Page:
Through these written words, God speaks to us, and by them, the Holy Spirit uses us to create and sustain Christian faith and solidarity for service in the world. The written Word of God, that is the Bible, is the authoritative source and norm of the Christian proclamation, faith, and life. That is to say, the Bible is our authority, and we determine the proper way of living as Jesus’ disciples according to what is revealed to us in Bible. Because ultimately, the Bible is a written witness to God’s creative and redeeming love accomplished for us in Jesus Christ—the eternal Word of God who lived even before the beginning of time. The Bible is the Word of God because it contains the message of God’s love for us in Jesus.
But what do we make of the places where the Bible seems to contradict itself?
What do we make of the difficult places in the Bible, the places that don’t immediately make sense?
It has to do with interpretation.
The Bible as the Word of God must confront us with who we are. It shows us our utter need for God’s mercy because we are imperfect, needful creatures. At the same time, the Bible shows us that God loves us so perfectly, so completely to do anything and everything to restore us to wholeness, to meet our needs in the grand scheme of life. In this way, the Bible is like a two-edged sword. It shows us the side of us who we are, but also reveals to us the side of who God is. And there are oodles and oodles of books in the Bible that tell us this—but in different ways.
The Bible is a library of books, different kinds of books. There are books of poetry. There are books of history. There are books of prophecy. There are letters. There are novels. There are gospels, biographies about Jesus—perhaps, in some regards, the most important books of the Bible. The Bible is chock full of different kinds of literature that speaks the truth to us, even if it’s not all fact like you might find in a science textbook or a fact like you might find in history anthology.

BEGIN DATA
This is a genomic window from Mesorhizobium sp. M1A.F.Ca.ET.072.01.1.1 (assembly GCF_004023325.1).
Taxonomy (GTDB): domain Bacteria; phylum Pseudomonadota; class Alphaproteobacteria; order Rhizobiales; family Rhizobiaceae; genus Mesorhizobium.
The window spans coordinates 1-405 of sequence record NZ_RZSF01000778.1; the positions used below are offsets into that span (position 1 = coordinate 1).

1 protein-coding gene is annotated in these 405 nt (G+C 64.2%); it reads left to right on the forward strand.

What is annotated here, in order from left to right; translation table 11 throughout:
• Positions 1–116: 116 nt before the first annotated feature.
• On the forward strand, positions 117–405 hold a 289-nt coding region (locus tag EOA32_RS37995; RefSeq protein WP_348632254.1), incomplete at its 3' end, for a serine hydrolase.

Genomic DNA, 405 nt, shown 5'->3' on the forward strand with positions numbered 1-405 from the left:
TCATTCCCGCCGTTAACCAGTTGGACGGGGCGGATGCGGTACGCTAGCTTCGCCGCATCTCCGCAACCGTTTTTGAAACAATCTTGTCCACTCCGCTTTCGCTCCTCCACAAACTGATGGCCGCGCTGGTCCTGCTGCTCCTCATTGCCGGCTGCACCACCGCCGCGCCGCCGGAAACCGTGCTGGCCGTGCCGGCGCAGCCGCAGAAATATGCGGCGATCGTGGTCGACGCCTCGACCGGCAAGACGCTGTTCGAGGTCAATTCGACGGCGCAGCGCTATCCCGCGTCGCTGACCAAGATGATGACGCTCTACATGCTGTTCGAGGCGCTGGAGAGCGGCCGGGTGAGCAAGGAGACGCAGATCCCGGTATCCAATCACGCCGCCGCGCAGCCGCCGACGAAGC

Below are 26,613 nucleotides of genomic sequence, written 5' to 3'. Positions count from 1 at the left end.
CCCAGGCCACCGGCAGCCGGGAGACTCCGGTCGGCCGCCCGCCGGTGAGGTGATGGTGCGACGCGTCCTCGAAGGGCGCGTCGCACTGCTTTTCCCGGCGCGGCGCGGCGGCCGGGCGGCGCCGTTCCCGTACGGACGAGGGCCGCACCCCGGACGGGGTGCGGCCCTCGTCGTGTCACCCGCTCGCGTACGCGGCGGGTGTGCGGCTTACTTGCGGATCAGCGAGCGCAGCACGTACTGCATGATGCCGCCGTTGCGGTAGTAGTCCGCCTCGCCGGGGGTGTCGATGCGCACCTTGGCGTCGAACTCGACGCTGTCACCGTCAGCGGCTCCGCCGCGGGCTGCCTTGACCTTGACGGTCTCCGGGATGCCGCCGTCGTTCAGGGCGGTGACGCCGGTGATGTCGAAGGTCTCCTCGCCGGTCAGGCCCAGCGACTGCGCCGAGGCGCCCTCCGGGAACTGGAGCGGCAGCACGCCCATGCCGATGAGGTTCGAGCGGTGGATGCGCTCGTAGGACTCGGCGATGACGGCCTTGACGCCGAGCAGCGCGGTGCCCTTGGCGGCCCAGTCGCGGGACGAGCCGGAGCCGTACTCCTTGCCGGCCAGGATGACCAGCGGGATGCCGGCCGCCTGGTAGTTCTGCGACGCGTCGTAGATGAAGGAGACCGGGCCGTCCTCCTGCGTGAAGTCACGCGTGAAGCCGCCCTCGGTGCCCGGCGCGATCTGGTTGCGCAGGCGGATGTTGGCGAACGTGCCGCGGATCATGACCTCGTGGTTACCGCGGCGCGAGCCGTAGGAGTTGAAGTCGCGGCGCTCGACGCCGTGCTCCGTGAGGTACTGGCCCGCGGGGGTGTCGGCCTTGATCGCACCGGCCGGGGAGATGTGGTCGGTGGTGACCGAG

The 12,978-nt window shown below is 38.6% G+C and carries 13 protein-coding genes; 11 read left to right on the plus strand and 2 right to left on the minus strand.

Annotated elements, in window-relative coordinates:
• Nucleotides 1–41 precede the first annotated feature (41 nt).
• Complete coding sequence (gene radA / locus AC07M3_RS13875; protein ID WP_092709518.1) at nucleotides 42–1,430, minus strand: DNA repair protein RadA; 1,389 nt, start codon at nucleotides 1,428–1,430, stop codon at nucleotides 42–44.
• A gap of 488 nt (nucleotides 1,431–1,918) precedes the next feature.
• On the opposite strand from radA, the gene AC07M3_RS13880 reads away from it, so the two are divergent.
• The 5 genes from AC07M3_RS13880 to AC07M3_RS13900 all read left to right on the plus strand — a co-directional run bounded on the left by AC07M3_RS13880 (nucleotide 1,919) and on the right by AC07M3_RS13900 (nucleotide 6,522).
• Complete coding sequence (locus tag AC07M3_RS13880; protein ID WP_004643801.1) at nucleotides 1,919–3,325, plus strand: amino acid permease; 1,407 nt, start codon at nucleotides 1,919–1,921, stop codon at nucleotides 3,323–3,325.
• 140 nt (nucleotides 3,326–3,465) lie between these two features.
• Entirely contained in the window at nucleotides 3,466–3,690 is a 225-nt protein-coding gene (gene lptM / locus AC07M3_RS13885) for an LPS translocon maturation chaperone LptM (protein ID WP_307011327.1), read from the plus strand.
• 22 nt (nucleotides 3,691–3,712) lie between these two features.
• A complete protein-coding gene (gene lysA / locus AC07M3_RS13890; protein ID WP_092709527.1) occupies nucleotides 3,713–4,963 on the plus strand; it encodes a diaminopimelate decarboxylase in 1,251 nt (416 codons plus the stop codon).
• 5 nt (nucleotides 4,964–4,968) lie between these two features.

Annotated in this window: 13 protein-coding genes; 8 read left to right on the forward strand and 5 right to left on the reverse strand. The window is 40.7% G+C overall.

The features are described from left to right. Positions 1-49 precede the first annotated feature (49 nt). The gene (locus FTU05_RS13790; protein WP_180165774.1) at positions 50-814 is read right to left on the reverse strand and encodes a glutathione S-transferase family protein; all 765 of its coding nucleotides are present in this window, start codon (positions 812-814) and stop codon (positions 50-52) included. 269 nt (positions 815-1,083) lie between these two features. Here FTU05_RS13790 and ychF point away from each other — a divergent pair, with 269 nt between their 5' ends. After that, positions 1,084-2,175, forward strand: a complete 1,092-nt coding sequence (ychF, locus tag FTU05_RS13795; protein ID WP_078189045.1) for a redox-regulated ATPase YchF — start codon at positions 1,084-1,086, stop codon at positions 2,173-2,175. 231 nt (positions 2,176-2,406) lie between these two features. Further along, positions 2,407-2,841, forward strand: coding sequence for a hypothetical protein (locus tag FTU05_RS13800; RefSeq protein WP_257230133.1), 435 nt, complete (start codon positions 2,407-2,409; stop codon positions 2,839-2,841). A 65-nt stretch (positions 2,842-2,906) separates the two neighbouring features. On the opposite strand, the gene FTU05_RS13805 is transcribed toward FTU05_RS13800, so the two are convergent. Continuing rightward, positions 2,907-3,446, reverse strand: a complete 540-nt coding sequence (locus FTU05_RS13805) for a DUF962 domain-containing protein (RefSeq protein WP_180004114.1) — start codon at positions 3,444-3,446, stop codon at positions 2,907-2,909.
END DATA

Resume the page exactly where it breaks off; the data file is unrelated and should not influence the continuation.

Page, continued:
And yet—the novel of Jonah or the novel of Daniel contain the truth of God’s relentless love in the face of our own inadequate humanity in the same way that the stories of Harry Potter tell the truth of the unbeatable power of love over hate, or how the Lord of the Rings trilogy tells the truth of the ultimate victory of good over evil. God’s truth is bigger than one way of expressing it. There are oodles and oodles of ways to tell the truth of God’s love for us in Jesus—and the Bible does just that.
The Bible is the Word of God because it contains the message of God’s love for us in Jesus. The Bible is the Word of God because it shows us who we are and who God is—we, creatures in desperate need, and God, a merciful creator who goes to any and all lengths to be in relationship with us. God has given us his word on that. He sent to us Jesus, his Word become human, to live with us and show us just how true his promise is. And the truth of that promise is written for everyone to come to believe in the oodles and oodles of books within the Book, within the Bible—a library chock full of different kinds of literature. But at the end of the day, that library has one simple message: Jesus loves me. And this I know; for the Bible tells me so.
In the name of the Father and of the Son and of the Holy Spirit. Amen.